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Courts dispel shisha myths with penalties
Compared to just a few years ago, the numbers of people who smoke is greatly reduced. This is due, in no small part, to the stringent and welcome rules which forbid smoking in enclosed public places, the cost of cigarettes, and the great work being done by health professionals.
Bradford and Airedale’s NHS Stop Smoking Service helped 3,000 people to quit last year, but the fact that around a fifth of the population of the district still admits to the habit is why we still need events like National Stop Smoking Day.
The days when people could claim ignorance about the detrimental effects of cigarettes are long gone – indeed, the days when tobacco was unscrupulously advertised as having dubiously-explained health benefits might still be in living memory, but seems an utterly alien concept now. People smoke because they want to or because they feel addicted to nicotine, and many public health campaigns are designed to convince them otherwise and offer help to give up.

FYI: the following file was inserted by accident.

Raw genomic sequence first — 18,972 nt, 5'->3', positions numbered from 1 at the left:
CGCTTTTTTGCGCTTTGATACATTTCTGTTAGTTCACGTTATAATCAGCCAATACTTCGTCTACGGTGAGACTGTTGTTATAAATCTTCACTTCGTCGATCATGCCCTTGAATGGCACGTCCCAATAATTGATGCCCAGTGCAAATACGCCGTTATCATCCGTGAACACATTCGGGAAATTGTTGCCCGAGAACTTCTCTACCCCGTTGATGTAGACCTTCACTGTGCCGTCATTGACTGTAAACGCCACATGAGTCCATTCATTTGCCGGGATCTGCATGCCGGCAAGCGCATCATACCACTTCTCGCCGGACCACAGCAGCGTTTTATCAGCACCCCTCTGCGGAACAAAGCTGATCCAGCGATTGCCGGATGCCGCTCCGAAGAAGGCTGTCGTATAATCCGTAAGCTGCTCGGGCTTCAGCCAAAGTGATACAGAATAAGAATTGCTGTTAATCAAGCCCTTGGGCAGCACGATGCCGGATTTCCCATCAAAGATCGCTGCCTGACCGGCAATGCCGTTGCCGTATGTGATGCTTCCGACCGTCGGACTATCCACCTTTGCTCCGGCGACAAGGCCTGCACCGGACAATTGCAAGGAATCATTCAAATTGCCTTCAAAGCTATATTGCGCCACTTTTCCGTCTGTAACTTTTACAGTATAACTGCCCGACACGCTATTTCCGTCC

A growing problem, though, is the rise of shisha lounges, where flavoured tobacco is smoked through water pipes. Some people erroneously think that smoking shisha tobacco is somehow “not as bad” as standard cigarettes – a myth the NHS is very keen to bust, as evidenced by its recent campaigns.
Nor is smoking shisha exempt from the smoking ban, as some who operate these establishments seem keen to have us believe. The courts, as reported in the Telegraph & Argus today, take a very different view.
With financial gain and health benefits to be had from quitting, the arguments for carrying on increasingly seem so much like smoke and mirrors.